top of page

Ondenc, Indigenous White of Gaillac

Ondenc Grapes Ampelography
Ondenc Illustrated by Jules Troncy (Source: Wikipedia)

Ondenc is one of the really obscure white grape varieties that is now mainly found in the Gaillac region located in the South West of France. Its relatively low yield and high susceptibility to rot and mildews have seen its total acreage dwindled from nearly 1600 hectares (planted) in the late fifties to a mere 19 hectares in 2018.

Having a name that's rather challenging to pronounce (at least for all the non French speakers) may well be one of its stumbling rocks in today's market too but we are seeing more and more of it being preserved and propagated, especially amongst the more progressive natural winemakers.

We tried a bottle of Domaine de Causse Marines "Dencon" 2015 made by Patrice Lescarret and Virginie Maignien last night, and the wine showed a brilliant deep yellow core colour filled with aromas of ripe lemons, bruised apples & pears, honey and butter toasted hazelnuts. On the palate, the yellow citrus character is more pronounced and perhaps a little brighter, with a light but distinctive bitter grapefruit peel & herbaceous note mingled with oxidative tones.

The rare Ondenc made by Causse Marines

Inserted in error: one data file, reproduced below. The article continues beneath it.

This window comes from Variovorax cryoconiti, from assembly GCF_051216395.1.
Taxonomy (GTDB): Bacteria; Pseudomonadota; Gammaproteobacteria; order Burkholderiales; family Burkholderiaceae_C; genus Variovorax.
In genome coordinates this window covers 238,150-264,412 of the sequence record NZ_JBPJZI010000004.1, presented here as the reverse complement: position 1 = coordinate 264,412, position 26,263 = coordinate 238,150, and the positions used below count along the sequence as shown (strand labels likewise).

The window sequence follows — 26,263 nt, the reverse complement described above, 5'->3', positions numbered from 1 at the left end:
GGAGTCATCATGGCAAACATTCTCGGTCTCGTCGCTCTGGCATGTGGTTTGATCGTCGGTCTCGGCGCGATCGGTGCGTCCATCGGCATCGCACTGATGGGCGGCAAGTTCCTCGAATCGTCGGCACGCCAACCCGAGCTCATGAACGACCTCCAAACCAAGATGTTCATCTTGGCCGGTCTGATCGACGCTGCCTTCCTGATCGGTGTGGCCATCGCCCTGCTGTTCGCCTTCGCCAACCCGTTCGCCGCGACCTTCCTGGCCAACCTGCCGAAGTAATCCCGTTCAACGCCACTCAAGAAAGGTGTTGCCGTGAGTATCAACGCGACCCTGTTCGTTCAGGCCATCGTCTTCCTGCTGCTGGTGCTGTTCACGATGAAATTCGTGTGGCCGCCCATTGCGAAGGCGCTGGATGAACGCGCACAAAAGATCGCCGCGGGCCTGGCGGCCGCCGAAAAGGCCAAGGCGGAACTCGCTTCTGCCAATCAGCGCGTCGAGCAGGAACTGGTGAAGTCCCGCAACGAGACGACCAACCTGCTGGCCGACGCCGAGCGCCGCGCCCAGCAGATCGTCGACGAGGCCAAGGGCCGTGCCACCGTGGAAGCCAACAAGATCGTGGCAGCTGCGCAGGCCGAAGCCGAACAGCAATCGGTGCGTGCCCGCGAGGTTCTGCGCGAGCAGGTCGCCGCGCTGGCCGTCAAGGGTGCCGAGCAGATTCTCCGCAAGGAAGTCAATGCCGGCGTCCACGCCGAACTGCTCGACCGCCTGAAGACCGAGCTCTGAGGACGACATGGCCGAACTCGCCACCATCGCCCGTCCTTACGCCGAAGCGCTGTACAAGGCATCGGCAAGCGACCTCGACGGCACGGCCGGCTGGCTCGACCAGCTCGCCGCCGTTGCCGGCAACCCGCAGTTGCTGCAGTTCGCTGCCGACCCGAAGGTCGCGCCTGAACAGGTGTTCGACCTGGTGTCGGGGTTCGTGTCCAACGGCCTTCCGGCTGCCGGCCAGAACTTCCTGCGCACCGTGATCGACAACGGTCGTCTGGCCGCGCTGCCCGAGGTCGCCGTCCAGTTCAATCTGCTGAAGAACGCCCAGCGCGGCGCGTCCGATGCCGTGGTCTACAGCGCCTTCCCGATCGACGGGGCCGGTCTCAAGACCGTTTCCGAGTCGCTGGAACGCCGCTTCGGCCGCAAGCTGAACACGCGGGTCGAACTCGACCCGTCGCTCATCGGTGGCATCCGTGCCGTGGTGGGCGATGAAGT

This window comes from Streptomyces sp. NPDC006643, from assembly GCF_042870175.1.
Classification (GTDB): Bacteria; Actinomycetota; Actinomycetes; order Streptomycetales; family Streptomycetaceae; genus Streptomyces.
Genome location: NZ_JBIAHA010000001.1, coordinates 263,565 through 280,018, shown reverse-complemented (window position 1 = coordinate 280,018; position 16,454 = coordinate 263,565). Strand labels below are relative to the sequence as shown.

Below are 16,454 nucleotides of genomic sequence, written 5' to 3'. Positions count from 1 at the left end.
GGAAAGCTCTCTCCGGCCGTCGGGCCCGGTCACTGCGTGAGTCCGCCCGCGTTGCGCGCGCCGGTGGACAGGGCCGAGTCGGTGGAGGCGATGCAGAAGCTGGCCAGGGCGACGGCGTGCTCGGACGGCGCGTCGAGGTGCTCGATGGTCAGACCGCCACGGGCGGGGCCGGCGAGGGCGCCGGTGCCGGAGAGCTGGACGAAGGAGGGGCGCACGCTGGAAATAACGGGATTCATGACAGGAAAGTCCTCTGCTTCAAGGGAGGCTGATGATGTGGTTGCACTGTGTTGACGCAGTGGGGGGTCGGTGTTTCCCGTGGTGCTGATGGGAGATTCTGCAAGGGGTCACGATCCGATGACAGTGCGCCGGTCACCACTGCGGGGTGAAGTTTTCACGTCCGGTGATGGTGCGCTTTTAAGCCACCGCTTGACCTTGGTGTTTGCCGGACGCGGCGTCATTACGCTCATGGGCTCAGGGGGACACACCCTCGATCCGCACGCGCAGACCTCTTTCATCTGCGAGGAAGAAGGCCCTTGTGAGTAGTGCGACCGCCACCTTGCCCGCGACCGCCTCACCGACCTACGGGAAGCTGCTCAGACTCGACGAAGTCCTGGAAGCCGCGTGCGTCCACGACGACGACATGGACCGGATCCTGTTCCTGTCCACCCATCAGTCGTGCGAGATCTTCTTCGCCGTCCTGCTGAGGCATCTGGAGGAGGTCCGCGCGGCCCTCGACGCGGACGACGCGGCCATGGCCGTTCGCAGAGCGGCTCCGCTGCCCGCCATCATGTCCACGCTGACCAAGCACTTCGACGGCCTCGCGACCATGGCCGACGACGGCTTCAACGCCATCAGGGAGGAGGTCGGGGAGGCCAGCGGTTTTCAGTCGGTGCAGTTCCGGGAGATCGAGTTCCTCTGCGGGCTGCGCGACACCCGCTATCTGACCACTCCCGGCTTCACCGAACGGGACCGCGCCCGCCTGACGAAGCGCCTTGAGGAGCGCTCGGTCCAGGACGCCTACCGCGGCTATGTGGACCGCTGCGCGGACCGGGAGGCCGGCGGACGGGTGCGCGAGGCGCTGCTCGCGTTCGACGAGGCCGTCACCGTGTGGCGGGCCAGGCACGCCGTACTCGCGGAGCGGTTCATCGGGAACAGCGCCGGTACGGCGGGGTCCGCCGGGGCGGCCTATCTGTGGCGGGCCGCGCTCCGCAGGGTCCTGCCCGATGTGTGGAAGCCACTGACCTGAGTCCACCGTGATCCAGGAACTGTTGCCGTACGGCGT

Domaine de Causse Marines' "Dencon" 2015

We would have liked the wine to be a touch more acidic but it did provide sufficient tension to keep its rather high alcohol level in check without feeling flabby. Most importantly, the wine worked seamlessly with the mildly spicy but creamy chicken & potatoes Singapore curry we had. Smoked salmon, cold roe crabs, moules marinières, har jeong gai (prawn paste marinated fried chicken) and young jackfruit gulai will likely go very well with it too we reckon. Those who love to drink young dry Finos and Manzanillas while tapas hopping in Spain will find this wine pleasurable, as would wine drinkers who are in love with Arneis, Trebbiano and Vermentino from Italy. Do show Ondenc some love the next time you come across a bottle! It may not be the most flashy, the most popular or the trendiest thing to drink yet (given its minuscule worldwide production), but when they are well made, they are excellent accompaniments to food at the dinner table that can please almost everyone - the casual, conventional and obviously, the more adventurous wine drinkers.


bottom of page